(Late Morning. Aboard the Zharkent-Bound Bus: Between Almaty and Zharkent, Kazakhstan)
Jason snacks on dried fruit, and reads from a book. As the bus races towards Zharkent, swerving between innumerable potholes and carefully avoiding roadside livestock, 15-Year-Old Kazakh Male (sitting next to Jason) asks him if he speaks English. Because he does speak English—fluently, in fact—he responds and tells 15-Year-Old Kazakh Male that he speaks English. They begin a conversation, and Jason quickly learns that he and his family are traveling to Urumqi and are carrying vast stores of delicious candy. Concluding that they would make good travel companions, he suggests that they travel together. 15-Year-Old Kazakh Male cheerfully agrees to the proposal. Kazakh Family seems largely indifferent.

(Mid-Afternoon. Zharkent Bus Terminal: Zharkent, Kazakhstan)
Jason and Kazakh Family (including 15-Year-Old Kazakh Male) buy bus tickets from the terminal’s ticketing window, and board the second bus. This new bus will take them to the Kazakh-side of the border crossing with China, and through the no-man’s land to the Chinese-side of the border crossing. Bus Driver is present.

(Late Afternoon. Kazakh-side of the border crossing with China: Korgas, Kazakhstan)
Kazakh Family (including 15-Year-Old Kazakh Male) exit the bus with Jason. They run through the unmarked hallways of the building because—unknown to Jason—the border crossing is about to close at 6:00 PM. At passport control, he separates from Kazakh Family and opts for a shorter line than they are in. At the passport control station’s window, he smiles and gives his passport to the pretty border guard, Nastia. She smiles back, laughs after a moment, and tells him that he “must go back.” After a moment of fruitless explanation, she asks him to step aside so that other travelers can pass through her passport control station. Jason enters the first of the five stages of grief: denial.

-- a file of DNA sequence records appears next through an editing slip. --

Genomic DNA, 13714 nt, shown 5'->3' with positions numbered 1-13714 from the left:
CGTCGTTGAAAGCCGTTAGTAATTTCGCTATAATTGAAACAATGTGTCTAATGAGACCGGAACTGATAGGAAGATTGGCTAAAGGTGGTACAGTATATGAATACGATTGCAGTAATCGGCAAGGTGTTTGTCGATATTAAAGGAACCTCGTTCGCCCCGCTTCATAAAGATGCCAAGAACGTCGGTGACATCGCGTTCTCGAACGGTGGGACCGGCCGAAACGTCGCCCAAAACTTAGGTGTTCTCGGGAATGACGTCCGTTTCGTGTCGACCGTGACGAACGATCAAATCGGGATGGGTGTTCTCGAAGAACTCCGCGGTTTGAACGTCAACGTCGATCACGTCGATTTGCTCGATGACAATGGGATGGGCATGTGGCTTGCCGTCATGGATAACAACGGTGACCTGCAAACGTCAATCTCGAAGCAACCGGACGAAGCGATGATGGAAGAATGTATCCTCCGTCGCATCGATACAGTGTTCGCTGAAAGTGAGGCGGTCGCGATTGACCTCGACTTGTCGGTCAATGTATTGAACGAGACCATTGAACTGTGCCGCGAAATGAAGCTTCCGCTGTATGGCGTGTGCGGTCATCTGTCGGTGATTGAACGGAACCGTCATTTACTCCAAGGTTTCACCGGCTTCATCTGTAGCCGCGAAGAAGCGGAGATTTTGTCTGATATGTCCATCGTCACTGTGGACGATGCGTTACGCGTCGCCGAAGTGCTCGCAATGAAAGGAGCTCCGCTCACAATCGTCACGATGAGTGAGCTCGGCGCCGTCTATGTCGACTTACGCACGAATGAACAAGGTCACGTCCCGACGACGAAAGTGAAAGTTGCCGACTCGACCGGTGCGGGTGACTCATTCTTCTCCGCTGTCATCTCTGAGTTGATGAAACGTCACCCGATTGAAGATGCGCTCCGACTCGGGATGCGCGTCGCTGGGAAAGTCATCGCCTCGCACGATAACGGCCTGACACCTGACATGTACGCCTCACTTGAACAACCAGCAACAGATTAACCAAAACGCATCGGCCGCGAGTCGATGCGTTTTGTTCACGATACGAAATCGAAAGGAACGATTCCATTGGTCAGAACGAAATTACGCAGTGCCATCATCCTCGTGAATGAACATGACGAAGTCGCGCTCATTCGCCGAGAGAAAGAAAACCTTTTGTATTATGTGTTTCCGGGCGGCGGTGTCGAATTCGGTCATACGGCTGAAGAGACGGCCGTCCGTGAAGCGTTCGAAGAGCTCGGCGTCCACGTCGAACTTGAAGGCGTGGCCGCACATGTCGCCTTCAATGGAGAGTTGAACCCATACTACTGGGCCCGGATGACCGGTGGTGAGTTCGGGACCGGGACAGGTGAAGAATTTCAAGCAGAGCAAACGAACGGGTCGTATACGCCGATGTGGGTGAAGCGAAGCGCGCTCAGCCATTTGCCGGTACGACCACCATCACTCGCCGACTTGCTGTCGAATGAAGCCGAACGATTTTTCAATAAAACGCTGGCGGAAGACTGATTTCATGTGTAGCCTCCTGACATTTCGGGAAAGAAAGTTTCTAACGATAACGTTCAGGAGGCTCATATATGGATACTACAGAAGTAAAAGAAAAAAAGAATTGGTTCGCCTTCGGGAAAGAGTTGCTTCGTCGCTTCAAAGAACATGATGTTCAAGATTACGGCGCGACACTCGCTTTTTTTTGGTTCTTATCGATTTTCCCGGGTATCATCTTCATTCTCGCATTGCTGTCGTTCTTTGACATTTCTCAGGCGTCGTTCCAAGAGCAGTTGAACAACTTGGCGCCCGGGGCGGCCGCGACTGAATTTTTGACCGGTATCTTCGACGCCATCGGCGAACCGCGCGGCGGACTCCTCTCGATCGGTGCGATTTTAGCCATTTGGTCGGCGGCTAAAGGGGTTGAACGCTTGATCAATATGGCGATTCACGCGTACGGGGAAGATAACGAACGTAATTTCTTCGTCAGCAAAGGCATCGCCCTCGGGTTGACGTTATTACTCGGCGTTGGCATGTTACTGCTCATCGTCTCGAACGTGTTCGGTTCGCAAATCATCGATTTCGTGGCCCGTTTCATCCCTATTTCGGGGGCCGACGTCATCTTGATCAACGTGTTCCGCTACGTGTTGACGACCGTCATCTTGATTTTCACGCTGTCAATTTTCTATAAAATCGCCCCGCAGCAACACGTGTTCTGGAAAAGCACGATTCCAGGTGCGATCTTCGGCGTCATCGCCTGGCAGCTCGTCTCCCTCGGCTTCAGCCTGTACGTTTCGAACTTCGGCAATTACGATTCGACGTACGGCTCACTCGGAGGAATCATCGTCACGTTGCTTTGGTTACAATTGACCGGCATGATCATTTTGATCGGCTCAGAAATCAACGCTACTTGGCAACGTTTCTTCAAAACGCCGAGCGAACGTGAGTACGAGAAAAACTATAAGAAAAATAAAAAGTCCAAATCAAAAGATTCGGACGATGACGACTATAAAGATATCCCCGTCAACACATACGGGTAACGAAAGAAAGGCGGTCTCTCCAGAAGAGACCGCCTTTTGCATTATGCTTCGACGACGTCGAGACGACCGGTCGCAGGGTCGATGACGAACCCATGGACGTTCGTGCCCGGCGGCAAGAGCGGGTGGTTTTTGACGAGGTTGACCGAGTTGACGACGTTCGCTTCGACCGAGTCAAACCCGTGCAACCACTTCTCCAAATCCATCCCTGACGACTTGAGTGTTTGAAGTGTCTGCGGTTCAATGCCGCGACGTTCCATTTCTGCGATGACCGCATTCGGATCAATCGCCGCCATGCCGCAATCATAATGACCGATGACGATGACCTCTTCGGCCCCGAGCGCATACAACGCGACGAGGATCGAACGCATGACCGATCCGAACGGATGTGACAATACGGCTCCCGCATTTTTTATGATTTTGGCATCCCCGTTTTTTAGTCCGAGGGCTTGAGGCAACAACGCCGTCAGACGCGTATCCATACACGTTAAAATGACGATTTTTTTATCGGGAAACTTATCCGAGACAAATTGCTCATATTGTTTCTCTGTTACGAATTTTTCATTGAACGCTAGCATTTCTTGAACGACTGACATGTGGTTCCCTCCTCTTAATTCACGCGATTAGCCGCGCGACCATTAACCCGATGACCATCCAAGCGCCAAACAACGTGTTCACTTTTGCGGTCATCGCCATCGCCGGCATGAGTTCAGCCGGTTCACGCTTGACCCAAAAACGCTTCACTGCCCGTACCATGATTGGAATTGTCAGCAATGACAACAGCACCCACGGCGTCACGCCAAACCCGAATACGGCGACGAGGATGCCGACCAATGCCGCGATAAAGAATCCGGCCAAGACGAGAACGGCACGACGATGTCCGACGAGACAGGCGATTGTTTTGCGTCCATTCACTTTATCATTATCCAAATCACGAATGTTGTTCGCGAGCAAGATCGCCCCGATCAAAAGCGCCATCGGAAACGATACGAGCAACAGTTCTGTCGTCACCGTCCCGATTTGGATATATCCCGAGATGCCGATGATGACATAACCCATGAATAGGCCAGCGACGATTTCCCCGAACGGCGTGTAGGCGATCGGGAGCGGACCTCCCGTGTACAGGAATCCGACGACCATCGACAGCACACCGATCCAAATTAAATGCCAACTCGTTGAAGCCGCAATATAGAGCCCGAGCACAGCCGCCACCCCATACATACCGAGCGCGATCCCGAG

After she has finished with the other persons in line, Nastia asks Jason to sit down on the bench outside her station. She explains that because he never registered with the Migration Police, he cannot leave the country; while never explained to him until now, the stamped slip of paper that was given to him at the border crossing into Kazakhstan was to notify him that he needed to get another stamp in order to get out of Kazakhstan. The fine print on the back of the slip, which Jason never read because he has neither brains nor brawn, clearly explains that the Migration Police must be notified of a traveler’s presence within five days of entry into the country. Nastia, still laughing intermittently at the situation Jason has gotten himself into, explains that the closest Migration Police station is in Almaty, Kazakhstan where he has just come from—six hours away by bus.